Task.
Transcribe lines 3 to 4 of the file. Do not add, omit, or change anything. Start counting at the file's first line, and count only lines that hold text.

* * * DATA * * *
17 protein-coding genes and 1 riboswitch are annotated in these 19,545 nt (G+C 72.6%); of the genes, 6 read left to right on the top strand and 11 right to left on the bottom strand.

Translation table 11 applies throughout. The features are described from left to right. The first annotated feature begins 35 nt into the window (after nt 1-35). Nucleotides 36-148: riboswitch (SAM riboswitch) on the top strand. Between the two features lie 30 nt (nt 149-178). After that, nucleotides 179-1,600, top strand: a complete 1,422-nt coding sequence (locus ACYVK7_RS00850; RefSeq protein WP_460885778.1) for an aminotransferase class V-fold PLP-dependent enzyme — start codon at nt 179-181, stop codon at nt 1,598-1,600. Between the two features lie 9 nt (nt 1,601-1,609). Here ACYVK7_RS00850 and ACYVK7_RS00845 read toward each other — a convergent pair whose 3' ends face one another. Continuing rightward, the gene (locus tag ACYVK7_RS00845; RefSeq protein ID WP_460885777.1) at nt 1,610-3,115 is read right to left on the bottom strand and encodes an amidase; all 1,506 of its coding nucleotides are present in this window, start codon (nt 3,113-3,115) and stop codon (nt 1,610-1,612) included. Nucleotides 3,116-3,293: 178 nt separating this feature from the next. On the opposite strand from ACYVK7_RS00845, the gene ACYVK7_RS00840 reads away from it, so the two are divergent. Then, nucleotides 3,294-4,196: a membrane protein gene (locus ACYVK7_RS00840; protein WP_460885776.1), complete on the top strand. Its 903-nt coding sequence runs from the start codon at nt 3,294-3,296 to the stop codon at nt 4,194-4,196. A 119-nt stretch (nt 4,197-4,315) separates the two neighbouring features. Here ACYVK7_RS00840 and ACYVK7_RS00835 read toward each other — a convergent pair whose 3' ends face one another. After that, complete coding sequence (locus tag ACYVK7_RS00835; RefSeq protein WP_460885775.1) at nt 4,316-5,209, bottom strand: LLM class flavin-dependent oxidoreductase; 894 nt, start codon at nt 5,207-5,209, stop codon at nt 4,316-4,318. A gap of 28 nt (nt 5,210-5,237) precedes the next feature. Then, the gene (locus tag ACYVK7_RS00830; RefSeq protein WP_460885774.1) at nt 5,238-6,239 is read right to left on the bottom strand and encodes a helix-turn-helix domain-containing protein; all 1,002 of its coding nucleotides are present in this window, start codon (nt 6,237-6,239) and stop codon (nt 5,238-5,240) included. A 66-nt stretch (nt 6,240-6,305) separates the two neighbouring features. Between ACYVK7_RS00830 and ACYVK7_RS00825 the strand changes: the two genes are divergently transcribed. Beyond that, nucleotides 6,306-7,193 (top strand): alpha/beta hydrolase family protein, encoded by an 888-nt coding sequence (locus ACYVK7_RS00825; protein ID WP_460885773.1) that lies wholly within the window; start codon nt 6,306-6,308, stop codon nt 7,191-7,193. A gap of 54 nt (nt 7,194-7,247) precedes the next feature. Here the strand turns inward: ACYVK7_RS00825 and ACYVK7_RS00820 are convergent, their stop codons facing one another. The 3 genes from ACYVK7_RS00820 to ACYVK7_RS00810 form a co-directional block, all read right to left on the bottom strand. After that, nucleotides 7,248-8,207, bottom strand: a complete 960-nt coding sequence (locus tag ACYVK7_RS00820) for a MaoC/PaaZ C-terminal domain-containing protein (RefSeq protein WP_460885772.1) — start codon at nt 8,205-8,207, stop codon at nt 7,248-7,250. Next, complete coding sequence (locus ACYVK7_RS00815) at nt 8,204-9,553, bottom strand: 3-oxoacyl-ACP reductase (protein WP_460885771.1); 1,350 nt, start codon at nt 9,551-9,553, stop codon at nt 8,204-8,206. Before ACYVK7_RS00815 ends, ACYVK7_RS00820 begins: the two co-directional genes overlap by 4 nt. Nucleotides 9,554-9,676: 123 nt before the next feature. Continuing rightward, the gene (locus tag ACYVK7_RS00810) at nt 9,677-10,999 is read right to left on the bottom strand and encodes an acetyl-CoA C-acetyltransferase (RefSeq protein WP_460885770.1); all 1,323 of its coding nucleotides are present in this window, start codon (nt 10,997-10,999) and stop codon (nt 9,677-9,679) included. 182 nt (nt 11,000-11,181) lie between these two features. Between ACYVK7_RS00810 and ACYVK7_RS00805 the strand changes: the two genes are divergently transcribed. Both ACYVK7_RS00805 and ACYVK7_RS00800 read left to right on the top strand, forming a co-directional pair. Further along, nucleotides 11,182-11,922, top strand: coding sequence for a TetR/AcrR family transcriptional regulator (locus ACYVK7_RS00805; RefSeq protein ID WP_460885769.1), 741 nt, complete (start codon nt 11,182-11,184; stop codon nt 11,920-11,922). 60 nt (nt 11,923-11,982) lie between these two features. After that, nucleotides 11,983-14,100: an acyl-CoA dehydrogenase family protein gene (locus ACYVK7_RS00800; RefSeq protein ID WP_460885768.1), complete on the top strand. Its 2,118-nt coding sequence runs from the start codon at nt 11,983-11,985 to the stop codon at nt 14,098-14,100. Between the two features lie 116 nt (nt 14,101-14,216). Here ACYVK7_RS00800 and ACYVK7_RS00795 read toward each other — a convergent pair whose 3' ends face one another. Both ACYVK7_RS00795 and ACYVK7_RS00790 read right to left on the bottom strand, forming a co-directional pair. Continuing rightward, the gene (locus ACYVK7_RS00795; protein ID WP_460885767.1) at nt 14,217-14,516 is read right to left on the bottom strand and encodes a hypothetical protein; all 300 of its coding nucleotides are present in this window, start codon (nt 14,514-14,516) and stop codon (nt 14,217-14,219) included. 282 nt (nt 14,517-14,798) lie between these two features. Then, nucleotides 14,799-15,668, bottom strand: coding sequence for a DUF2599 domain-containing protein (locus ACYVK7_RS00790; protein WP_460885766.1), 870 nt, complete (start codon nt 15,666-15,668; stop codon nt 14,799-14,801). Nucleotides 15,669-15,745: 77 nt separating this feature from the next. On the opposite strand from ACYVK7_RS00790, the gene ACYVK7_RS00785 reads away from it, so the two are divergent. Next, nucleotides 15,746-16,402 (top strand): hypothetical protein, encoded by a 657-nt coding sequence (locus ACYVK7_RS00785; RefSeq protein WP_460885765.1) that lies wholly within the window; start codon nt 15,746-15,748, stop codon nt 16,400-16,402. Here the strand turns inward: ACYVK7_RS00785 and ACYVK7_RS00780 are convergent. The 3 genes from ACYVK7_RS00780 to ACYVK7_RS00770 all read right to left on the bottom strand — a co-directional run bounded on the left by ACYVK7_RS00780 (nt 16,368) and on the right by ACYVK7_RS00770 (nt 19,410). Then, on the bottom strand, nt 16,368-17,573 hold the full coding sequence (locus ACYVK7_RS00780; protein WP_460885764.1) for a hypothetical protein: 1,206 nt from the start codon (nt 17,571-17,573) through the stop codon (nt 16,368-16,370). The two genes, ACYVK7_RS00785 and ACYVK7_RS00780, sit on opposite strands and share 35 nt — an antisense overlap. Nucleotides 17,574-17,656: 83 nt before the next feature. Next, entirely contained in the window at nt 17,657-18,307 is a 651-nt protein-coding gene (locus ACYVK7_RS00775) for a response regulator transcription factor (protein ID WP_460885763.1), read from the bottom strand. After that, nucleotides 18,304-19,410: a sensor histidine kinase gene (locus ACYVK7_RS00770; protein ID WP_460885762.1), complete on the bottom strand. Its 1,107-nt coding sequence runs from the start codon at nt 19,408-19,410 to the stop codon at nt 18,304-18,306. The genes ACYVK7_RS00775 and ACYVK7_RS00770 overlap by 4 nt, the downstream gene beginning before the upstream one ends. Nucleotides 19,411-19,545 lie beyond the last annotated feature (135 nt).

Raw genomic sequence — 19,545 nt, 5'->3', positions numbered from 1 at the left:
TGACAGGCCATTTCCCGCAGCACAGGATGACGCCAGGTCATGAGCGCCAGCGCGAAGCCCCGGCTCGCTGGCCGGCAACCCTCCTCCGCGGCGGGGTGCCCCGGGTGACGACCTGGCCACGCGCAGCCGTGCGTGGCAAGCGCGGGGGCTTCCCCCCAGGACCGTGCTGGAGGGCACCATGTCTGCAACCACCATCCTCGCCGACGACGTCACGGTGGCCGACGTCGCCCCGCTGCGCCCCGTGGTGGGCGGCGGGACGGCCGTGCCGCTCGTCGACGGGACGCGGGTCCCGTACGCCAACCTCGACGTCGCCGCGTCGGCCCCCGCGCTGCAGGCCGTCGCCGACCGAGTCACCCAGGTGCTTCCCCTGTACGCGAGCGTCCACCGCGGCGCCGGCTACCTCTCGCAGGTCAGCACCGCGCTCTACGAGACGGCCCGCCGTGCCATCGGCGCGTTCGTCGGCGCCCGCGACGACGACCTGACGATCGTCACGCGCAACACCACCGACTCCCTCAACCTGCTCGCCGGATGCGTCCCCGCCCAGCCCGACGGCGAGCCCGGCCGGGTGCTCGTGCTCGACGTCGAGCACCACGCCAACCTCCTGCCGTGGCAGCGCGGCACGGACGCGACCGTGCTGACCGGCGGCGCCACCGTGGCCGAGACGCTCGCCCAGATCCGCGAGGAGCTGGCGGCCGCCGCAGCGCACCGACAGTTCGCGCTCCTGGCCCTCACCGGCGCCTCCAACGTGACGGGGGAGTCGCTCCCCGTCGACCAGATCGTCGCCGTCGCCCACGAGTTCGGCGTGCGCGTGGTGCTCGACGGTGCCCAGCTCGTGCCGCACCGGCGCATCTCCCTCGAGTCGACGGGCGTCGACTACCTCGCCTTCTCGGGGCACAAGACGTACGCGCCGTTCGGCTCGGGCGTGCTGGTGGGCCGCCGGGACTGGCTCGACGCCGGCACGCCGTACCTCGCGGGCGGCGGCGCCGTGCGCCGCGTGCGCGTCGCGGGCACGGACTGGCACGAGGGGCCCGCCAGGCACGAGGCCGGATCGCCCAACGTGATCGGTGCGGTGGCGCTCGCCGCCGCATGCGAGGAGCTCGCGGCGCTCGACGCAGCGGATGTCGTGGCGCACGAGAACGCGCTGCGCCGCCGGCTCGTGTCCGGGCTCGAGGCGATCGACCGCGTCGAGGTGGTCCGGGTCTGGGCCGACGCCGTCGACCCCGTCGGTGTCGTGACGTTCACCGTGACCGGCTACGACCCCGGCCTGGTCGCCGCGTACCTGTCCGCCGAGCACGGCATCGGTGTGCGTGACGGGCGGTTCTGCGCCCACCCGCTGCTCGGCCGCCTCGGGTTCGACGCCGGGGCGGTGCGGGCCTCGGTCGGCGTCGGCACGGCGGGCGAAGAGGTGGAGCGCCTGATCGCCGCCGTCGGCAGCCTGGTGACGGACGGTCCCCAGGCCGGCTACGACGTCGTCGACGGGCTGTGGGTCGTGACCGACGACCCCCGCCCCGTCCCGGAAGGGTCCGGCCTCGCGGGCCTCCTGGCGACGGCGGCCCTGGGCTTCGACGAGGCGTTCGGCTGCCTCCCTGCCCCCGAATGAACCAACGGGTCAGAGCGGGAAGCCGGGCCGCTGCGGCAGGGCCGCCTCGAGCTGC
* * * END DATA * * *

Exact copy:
Raw genomic sequence — 19,545 nt, 5'->3', positions numbered from 1 at the left:
TGACAGGCCATTTCCCGCAGCACAGGATGACGCCAGGTCATGAGCGCCAGCGCGAAGCCCCGGCTCGCTGGCCGGCAACCCTCCTCCGCGGCGGGGTGCCCCGGGTGACGACCTGGCCACGCGCAGCCGTGCGTGGCAAGCGCGGGGGCTTCCCCCCAGGACCGTGCTGGAGGGCACCATGTCTGCAACCACCATCCTCGCCGACGACGTCACGGTGGCCGACGTCGCCCCGCTGCGCCCCGTGGTGGGCGGCGGGACGGCCGTGCCGCTCGTCGACGGGACGCGGGTCCCGTACGCCAACCTCGACGTCGCCGCGTCGGCCCCCGCGCTGCAGGCCGTCGCCGACCGAGTCACCCAGGTGCTTCCCCTGTACGCGAGCGTCCACCGCGGCGCCGGCTACCTCTCGCAGGTCAGCACCGCGCTCTACGAGACGGCCCGCCGTGCCATCGGCGCGTTCGTCGGCGCCCGCGACGACGACCTGACGATCGTCACGCGCAACACCACCGACTCCCTCAACCTGCTCGCCGGATGCGTCCCCGCCCAGCCCGACGGCGAGCCCGGCCGGGTGCTCGTGCTCGACGTCGAGCACCACGCCAACCTCCTGCCGTGGCAGCGCGGCACGGACGCGACCGTGCTGACCGGCGGCGCCACCGTGGCCGAGACGCTCGCCCAGATCCGCGAGGAGCTGGCGGCCGCCGCAGCGCACCGACAGTTCGCGCTCCTGGCCCTCACCGGCGCCTCCAACGTGACGGGGGAGTCGCTCCCCGTCGACCAGATCGTCGCCGTCGCCCACGAGTTCGGCGTGCGCGTGGTGCTCGACGGTGCCCAGCTCGTGCCGCACCGGCGCATCTCCCTCGAGTCGACGGGCGTCGACTACCTCGCCTTCTCGGGGCACAAGACGTACGCGCCGTTCGGCTCGGGCGTGCTGGTGGGCCGCCGGGACTGGCTCGACGCCGGCACGCCGTACCTCGCGGGCGGCGGCGCCGTGCGCCGCGTGCGCGTCGCGGGCACGGACTGGCACGAGGGGCCCGCCAGGCACGAGGCCGGATCGCCCAACGTGATCGGTGCGGTGGCGCTCGCCGCCGCATGCGAGGAGCTCGCGGCGCTCGACGCAGCGGATGTCGTGGCGCACGAGAACGCGCTGCGCCGCCGGCTCGTGTCCGGGCTCGAGGCGATCGACCGCGTCGAGGTGGTCCGGGTCTGGGCCGACGCCGTCGACCCCGTCGGTGTCGTGACGTTCACCGTGACCGGCTACGACCCCGGCCTGGTCGCCGCGTACCTGTCCGCCGAGCACGGCATCGGTGTGCGTGACGGGCGGTTCTGCGCCCACCCGCTGCTCGGCCGCCTCGGGTTCGACGCCGGGGCGGTGCGGGCCTCGGTCGGCGTCGGCACGGCGGGCGAAGAGGTGGAGCGCCTGATCGCCGCCGTCGGCAGCCTGGTGACGGACGGTCCCCAGGCCGGCTACGACGTCGTCGACGGGCTGTGGGTCGTGACCGACGACCCCCGCCCCGTCCCGGAAGGGTCCGGCCTCGCGGGCCTCCTGGCGACGGCGGCCCTGGGCTTCGACGAGGCGTTCGGCTGCCTCCCTGCCCCCGAATGAACCAACGGGTCAGAGCGGGAAGCCGGGCCGCTGCGGCAGGGCCGCCTCGAGCTGC